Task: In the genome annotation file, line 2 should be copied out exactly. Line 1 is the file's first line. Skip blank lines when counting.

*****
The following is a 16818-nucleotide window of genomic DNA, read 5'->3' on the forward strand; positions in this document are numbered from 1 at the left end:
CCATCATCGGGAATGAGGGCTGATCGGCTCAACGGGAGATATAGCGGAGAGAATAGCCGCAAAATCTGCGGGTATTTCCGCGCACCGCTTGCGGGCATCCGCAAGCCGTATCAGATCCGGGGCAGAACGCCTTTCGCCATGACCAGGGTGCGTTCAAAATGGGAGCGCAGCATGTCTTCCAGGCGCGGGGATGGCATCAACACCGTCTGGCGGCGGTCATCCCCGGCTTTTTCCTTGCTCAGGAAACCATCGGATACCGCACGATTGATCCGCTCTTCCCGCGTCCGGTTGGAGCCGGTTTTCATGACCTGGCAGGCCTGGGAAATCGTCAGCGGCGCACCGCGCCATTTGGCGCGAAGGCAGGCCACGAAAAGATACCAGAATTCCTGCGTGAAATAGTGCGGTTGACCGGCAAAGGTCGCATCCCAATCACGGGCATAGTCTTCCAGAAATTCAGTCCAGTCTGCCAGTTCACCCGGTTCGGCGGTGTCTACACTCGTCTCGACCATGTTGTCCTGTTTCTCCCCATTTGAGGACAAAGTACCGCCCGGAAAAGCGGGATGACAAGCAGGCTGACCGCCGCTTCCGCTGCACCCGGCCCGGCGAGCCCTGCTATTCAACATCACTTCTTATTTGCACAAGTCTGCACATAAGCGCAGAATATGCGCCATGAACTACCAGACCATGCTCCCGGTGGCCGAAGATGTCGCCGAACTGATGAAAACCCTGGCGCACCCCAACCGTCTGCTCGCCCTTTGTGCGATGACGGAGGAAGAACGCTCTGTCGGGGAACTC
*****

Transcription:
CCATCATCGGGAATGAGGGCTGATCGGCTCAACGGGAGATATAGCGGAGAGAATAGCCGCAAAATCTGCGGGTATTTCCGCGCACCGCTTGCGGGCATCCGCAAGCCGTATCAGATCCGGGGCAGAACGCCTTTCGCCATGACCAGGGTGCGTTCAAAATGGGAGCGCAGCATGTCTTCCAGGCGCGGGGATGGCATCAACACCGTCTGGCGGCGGTCATCCCCGGCTTTTTCCTTGCTCAGGAAACCATCGGATACCGCACGATTGATCCGCTCTTCCCGCGTCCGGTTGGAGCCGGTTTTCATGACCTGGCAGGCCTGGGAAATCGTCAGCGGCGCACCGCGCCATTTGGCGCGAAGGCAGGCCACGAAAAGATACCAGAATTCCTGCGTGAAATAGTGCGGTTGACCGGCAAAGGTCGCATCCCAATCACGGGCATAGTCTTCCAGAAATTCAGTCCAGTCTGCCAGTTCACCCGGTTCGGCGGTGTCTACACTCGTCTCGACCATGTTGTCCTGTTTCTCCCCATTTGAGGACAAAGTACCGCCCGGAAAAGCGGGATGACAAGCAGGCTGACCGCCGCTTCCGCTGCACCCGGCCCGGCGAGCCCTGCTATTCAACATCACTTCTTATTTGCACAAGTCTGCACATAAGCGCAGAATATGCGCCATGAACTACCAGACCATGCTCCCGGTGGCCGAAGATGTCGCCGAACTGATGAAAACCCTGGCGCACCCCAACCGTCTGCTCGCCCTTTGTGCGATGACGGAGGAAGAACGCTCTGTCGGGGAACTC